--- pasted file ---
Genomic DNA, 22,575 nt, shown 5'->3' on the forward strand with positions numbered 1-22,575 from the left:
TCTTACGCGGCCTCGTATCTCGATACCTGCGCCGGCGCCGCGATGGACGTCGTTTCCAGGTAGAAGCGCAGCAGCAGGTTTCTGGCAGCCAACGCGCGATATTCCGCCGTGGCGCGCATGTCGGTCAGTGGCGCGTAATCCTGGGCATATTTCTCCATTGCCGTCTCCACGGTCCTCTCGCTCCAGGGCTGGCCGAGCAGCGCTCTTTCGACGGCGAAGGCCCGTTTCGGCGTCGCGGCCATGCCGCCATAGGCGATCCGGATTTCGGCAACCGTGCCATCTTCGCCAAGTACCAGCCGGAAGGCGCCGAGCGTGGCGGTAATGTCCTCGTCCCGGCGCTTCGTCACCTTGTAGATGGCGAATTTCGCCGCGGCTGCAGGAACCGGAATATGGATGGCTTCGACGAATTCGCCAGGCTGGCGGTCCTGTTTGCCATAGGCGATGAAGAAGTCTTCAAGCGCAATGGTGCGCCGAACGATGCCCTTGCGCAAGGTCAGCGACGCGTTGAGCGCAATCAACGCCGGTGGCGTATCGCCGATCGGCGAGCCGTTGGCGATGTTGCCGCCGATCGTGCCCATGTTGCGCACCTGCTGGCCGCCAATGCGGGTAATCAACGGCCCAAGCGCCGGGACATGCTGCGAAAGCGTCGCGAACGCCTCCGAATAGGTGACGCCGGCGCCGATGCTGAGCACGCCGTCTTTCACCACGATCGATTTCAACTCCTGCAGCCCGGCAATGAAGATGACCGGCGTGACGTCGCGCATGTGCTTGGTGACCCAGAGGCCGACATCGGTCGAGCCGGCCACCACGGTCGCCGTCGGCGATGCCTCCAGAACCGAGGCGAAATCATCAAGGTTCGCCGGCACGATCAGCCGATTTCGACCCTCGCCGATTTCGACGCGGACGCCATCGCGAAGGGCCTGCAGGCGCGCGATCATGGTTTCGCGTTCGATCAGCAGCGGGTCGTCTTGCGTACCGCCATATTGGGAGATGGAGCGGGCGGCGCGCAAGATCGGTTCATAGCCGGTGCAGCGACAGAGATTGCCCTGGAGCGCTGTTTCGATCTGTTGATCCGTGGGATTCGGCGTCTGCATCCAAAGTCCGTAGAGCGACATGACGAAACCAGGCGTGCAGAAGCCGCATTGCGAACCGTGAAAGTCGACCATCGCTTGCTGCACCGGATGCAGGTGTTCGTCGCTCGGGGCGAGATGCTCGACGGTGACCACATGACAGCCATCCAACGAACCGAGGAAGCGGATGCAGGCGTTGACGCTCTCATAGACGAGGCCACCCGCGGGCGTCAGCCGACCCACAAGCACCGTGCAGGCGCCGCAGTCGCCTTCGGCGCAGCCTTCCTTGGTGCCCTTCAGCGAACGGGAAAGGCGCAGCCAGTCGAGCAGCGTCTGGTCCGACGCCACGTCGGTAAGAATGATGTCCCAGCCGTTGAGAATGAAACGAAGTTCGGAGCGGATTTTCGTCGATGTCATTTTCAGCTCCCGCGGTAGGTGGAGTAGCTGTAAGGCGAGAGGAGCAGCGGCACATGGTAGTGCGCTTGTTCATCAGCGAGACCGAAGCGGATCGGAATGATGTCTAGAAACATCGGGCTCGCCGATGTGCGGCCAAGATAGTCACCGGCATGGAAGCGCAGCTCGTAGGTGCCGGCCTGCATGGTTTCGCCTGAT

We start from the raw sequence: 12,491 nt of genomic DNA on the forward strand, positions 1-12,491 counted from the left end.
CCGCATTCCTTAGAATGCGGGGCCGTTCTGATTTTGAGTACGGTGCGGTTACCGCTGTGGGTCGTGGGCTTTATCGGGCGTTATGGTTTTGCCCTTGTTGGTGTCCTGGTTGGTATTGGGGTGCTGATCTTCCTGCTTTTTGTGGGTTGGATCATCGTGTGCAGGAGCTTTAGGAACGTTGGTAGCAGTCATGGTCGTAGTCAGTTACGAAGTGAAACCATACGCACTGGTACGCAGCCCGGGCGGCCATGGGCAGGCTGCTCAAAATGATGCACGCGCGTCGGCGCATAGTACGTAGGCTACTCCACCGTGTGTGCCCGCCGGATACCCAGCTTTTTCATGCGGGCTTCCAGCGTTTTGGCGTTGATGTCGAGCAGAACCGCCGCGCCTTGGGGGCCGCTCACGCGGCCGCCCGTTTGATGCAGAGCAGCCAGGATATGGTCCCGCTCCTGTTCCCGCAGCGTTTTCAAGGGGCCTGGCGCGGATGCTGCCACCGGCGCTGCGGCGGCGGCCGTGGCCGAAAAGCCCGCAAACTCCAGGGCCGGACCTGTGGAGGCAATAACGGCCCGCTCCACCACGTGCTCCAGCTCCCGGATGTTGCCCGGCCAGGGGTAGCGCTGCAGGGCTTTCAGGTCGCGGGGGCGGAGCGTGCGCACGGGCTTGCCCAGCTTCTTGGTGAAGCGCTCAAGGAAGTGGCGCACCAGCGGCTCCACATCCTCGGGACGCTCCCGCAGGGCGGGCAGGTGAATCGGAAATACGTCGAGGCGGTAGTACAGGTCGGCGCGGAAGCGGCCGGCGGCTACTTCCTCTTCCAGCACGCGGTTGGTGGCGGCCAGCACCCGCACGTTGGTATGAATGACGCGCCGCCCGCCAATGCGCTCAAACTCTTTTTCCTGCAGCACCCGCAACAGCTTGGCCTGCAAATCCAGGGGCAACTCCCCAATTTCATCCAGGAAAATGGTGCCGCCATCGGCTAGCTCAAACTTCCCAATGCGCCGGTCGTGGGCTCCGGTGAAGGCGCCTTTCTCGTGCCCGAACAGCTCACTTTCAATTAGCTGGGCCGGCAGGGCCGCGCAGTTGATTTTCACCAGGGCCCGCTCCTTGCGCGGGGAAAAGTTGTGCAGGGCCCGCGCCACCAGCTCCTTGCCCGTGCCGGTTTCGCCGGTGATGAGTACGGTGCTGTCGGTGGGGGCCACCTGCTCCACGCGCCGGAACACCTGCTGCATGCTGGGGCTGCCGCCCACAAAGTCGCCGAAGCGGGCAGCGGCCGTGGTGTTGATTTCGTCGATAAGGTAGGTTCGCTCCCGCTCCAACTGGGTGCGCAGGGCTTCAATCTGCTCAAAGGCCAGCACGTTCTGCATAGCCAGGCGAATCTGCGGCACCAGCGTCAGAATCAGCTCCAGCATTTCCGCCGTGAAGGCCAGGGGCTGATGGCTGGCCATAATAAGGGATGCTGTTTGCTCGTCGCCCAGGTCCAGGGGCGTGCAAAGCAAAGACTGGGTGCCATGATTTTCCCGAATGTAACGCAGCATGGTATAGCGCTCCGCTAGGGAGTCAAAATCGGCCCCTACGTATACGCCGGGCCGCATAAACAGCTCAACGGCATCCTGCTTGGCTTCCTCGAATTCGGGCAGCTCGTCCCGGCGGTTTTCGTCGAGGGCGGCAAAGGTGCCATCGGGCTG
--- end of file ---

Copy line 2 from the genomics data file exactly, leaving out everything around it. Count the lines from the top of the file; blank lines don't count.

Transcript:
TCTTACGCGGCCTCGTATCTCGATACCTGCGCCGGCGCCGCGATGGACGTCGTTTCCAGGTAGAAGCGCAGCAGCAGGTTTCTGGCAGCCAACGCGCGATATTCCGCCGTGGCGCGCATGTCGGTCAGTGGCGCGTAATCCTGGGCATATTTCTCCATTGCCGTCTCCACGGTCCTCTCGCTCCAGGGCTGGCCGAGCAGCGCTCTTTCGACGGCGAAGGCCCGTTTCGGCGTCGCGGCCATGCCGCCATAGGCGATCCGGATTTCGGCAACCGTGCCATCTTCGCCAAGTACCAGCCGGAAGGCGCCGAGCGTGGCGGTAATGTCCTCGTCCCGGCGCTTCGTCACCTTGTAGATGGCGAATTTCGCCGCGGCTGCAGGAACCGGAATATGGATGGCTTCGACGAATTCGCCAGGCTGGCGGTCCTGTTTGCCATAGGCGATGAAGAAGTCTTCAAGCGCAATGGTGCGCCGAACGATGCCCTTGCGCAAGGTCAGCGACGCGTTGAGCGCAATCAACGCCGGTGGCGTATCGCCGATCGGCGAGCCGTTGGCGATGTTGCCGCCGATCGTGCCCATGTTGCGCACCTGCTGGCCGCCAATGCGGGTAATCAACGGCCCAAGCGCCGGGACATGCTGCGAAAGCGTCGCGAACGCCTCCGAATAGGTGACGCCGGCGCCGATGCTGAGCACGCCGTCTTTCACCACGATCGATTTCAACTCCTGCAGCCCGGCAATGAAGATGACCGGCGTGACGTCGCGCATGTGCTTGGTGACCCAGAGGCCGACATCGGTCGAGCCGGCCACCACGGTCGCCGTCGGCGATGCCTCCAGAACCGAGGCGAAATCATCAAGGTTCGCCGGCACGATCAGCCGATTTCGACCCTCGCCGATTTCGACGCGGACGCCATCGCGAAGGGCCTGCAGGCGCGCGATCATGGTTTCGCGTTCGATCAGCAGCGGGTCGTCTTGCGTACCGCCATATTGGGAGATGGAGCGGGCGGCGCGCAAGATCGGTTCATAGCCGGTGCAGCGACAGAGATTGCCCTGGAGCGCTGTTTCGATCTGTTGATCCGTGGGATTCGGCGTCTGCATCCAAAGTCCGTAGAGCGACATGACGAAACCAGGCGTGCAGAAGCCGCATTGCGAACCGTGAAAGTCGACCATCGCTTGCTGCACCGGATGCAGGTGTTCGTCGCTCGGGGCGAGATGCTCGACGGTGACCACATGACAGCCATCCAACGAACCGAGGAAGCGGATGCAGGCGTTGACGCTCTCATAGACGAGGCCACCCGCGGGCGTCAGCCGACCCACAAGCACCGTGCAGGCGCCGCAGTCGCCTTCGGCGCAGCCTTCCTTGGTGCCCTTCAGCGAACGGGAAAGGCGCAGCCAGTCGAGCAGCGTCTGGTCCGACGCCACGTCGGTAAGAATGATGTCCCAGCCGTTGAGAATGAAACGAAGTTCGGAGCGGATTTTCGTCGATGTCATTTTCAGCTCCCGCGGTAGGTGGAGTAGCTGTAAGGCGAGAGGAGCAGCGGCACATGGTAGTGCGCTTGTTCATCAGCGAGACCGAAGCGGATCGGAATGATGTCTAGAAACATCGGGCTCGCCGATGTGCGGCCAAGATAGTCACCGGCATGGAAGCGCAGCTCGTAGGTGCCGGCCTGCATGGTTTCGCCTGAT